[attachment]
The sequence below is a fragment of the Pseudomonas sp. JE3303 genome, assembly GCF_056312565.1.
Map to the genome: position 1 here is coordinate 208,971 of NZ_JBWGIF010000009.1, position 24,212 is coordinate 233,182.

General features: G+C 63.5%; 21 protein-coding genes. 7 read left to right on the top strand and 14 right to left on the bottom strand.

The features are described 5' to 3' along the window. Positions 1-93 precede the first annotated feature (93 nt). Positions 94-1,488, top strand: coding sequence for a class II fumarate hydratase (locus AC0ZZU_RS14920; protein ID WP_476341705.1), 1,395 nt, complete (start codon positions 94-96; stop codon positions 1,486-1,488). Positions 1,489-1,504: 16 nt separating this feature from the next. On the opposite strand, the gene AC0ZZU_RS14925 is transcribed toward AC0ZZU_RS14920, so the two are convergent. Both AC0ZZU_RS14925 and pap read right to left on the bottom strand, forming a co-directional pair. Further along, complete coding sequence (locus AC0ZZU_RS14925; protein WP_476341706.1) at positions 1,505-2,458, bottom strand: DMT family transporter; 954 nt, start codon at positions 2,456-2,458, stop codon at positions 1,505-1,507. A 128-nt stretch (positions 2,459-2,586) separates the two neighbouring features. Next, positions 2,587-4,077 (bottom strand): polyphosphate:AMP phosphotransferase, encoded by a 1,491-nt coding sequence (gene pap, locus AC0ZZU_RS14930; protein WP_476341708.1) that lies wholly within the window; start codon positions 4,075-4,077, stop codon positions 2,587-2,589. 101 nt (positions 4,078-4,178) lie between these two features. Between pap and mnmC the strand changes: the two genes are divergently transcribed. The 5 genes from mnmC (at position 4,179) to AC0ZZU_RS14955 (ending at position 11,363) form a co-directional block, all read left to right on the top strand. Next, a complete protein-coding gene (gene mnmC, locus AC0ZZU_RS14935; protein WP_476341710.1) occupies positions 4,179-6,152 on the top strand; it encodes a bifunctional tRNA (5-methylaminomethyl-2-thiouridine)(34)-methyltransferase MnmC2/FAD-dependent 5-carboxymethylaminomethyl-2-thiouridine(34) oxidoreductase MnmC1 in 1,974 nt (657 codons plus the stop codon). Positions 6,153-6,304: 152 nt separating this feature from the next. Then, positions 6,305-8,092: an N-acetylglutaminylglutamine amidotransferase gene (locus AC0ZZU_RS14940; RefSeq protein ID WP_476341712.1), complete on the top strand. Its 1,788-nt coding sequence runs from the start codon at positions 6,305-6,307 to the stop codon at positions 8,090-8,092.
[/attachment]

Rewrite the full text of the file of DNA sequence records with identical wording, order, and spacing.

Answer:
The sequence below is a fragment of the Pseudomonas sp. JE3303 genome, assembly GCF_056312565.1.
Map to the genome: position 1 here is coordinate 208,971 of NZ_JBWGIF010000009.1, position 24,212 is coordinate 233,182.

General features: G+C 63.5%; 21 protein-coding genes. 7 read left to right on the top strand and 14 right to left on the bottom strand.

The features are described 5' to 3' along the window. Positions 1-93 precede the first annotated feature (93 nt). Positions 94-1,488, top strand: coding sequence for a class II fumarate hydratase (locus AC0ZZU_RS14920; protein ID WP_476341705.1), 1,395 nt, complete (start codon positions 94-96; stop codon positions 1,486-1,488). Positions 1,489-1,504: 16 nt separating this feature from the next. On the opposite strand, the gene AC0ZZU_RS14925 is transcribed toward AC0ZZU_RS14920, so the two are convergent. Both AC0ZZU_RS14925 and pap read right to left on the bottom strand, forming a co-directional pair. Further along, complete coding sequence (locus AC0ZZU_RS14925; protein WP_476341706.1) at positions 1,505-2,458, bottom strand: DMT family transporter; 954 nt, start codon at positions 2,456-2,458, stop codon at positions 1,505-1,507. A 128-nt stretch (positions 2,459-2,586) separates the two neighbouring features. Next, positions 2,587-4,077 (bottom strand): polyphosphate:AMP phosphotransferase, encoded by a 1,491-nt coding sequence (gene pap, locus AC0ZZU_RS14930; protein WP_476341708.1) that lies wholly within the window; start codon positions 4,075-4,077, stop codon positions 2,587-2,589. 101 nt (positions 4,078-4,178) lie between these two features. Between pap and mnmC the strand changes: the two genes are divergently transcribed. The 5 genes from mnmC (at position 4,179) to AC0ZZU_RS14955 (ending at position 11,363) form a co-directional block, all read left to right on the top strand. Next, a complete protein-coding gene (gene mnmC, locus AC0ZZU_RS14935; protein WP_476341710.1) occupies positions 4,179-6,152 on the top strand; it encodes a bifunctional tRNA (5-methylaminomethyl-2-thiouridine)(34)-methyltransferase MnmC2/FAD-dependent 5-carboxymethylaminomethyl-2-thiouridine(34) oxidoreductase MnmC1 in 1,974 nt (657 codons plus the stop codon). Positions 6,153-6,304: 152 nt separating this feature from the next. Then, positions 6,305-8,092: an N-acetylglutaminylglutamine amidotransferase gene (locus AC0ZZU_RS14940; RefSeq protein ID WP_476341712.1), complete on the top strand. Its 1,788-nt coding sequence runs from the start codon at positions 6,305-6,307 to the stop codon at positions 8,090-8,092.